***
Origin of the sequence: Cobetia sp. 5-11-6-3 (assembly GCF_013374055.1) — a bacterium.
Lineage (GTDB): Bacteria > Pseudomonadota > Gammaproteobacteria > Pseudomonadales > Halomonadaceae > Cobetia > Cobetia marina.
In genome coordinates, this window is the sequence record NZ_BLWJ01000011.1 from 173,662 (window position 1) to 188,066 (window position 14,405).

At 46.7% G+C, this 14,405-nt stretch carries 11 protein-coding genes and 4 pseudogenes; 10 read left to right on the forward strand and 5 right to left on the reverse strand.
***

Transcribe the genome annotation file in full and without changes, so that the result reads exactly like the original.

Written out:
Origin of the sequence: Cobetia sp. 5-11-6-3 (assembly GCF_013374055.1) — a bacterium.
Lineage (GTDB): Bacteria > Pseudomonadota > Gammaproteobacteria > Pseudomonadales > Halomonadaceae > Cobetia > Cobetia marina.
In genome coordinates, this window is the sequence record NZ_BLWJ01000011.1 from 173,662 (window position 1) to 188,066 (window position 14,405).

At 46.7% G+C, this 14,405-nt stretch carries 11 protein-coding genes and 4 pseudogenes; 10 read left to right on the forward strand and 5 right to left on the reverse strand.